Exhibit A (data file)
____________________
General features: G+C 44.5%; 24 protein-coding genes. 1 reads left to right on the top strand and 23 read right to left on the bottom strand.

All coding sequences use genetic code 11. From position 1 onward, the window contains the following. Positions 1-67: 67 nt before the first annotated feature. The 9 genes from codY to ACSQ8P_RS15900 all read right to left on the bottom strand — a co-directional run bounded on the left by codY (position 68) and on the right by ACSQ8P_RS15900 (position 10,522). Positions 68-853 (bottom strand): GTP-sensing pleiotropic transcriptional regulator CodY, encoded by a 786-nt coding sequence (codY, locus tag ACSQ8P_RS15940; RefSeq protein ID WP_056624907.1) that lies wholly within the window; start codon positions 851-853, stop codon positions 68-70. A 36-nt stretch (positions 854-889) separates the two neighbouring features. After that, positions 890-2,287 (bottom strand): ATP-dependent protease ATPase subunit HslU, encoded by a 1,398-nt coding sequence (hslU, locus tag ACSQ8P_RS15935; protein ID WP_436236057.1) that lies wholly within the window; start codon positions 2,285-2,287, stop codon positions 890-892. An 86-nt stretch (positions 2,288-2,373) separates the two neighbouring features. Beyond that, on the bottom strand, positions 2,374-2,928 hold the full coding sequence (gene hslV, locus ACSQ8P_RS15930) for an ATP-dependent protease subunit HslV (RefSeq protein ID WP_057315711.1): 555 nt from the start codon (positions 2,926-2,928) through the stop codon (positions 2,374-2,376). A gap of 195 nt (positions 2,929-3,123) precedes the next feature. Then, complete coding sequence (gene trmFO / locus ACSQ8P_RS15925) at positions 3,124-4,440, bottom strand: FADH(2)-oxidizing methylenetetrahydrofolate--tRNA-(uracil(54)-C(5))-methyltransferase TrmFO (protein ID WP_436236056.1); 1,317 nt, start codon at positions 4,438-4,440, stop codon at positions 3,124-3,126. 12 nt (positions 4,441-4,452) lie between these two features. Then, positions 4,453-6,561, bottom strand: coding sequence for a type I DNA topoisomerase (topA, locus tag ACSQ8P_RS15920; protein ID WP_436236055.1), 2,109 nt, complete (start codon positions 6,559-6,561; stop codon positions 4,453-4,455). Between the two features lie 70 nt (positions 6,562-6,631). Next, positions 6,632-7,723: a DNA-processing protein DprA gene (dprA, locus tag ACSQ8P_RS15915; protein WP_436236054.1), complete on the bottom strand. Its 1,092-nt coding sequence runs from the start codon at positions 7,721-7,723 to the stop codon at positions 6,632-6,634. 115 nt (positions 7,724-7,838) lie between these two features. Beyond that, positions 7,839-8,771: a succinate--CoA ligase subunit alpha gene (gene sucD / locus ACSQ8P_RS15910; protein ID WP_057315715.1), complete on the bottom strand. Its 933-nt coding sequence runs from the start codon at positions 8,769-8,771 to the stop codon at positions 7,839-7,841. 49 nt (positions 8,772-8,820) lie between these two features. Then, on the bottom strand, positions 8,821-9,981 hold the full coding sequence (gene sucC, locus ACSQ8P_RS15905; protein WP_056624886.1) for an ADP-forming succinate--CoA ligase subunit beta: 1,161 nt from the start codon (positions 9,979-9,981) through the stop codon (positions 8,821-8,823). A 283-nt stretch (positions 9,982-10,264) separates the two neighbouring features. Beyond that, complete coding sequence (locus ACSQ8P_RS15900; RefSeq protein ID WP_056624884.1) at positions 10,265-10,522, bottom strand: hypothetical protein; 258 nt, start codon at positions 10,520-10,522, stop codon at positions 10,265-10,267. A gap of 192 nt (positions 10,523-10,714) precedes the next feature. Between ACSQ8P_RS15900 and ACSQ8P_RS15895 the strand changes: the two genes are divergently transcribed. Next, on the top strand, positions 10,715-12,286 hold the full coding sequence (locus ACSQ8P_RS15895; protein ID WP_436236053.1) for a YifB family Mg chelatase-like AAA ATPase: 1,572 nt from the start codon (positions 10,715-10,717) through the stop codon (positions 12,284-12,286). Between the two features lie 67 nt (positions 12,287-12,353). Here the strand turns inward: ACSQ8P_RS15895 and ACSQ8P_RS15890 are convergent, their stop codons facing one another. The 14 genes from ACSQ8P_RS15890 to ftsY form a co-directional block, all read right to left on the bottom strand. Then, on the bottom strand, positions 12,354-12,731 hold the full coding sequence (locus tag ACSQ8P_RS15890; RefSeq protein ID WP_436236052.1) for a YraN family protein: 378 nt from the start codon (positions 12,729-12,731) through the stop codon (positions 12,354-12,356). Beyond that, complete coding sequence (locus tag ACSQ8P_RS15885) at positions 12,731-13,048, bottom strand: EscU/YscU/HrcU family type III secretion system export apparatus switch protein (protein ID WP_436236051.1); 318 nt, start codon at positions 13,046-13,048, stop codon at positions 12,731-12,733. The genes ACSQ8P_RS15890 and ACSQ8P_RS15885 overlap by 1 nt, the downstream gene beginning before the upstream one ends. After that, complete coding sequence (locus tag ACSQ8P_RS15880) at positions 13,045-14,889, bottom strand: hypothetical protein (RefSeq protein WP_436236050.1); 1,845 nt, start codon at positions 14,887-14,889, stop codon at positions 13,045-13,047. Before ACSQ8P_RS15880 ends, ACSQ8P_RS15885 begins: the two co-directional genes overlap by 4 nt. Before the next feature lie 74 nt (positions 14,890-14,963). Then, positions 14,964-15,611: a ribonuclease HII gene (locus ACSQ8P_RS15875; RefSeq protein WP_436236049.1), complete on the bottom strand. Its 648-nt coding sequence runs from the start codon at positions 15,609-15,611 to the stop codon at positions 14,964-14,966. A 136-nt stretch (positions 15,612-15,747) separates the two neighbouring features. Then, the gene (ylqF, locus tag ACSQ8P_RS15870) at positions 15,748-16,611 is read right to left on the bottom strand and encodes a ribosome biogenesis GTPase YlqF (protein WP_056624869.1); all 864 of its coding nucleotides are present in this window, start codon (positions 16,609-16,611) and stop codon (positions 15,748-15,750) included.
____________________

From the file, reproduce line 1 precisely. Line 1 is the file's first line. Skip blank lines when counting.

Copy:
General features: G+C 44.5%; 24 protein-coding genes. 1 reads left to right on the top strand and 23 read right to left on the bottom strand.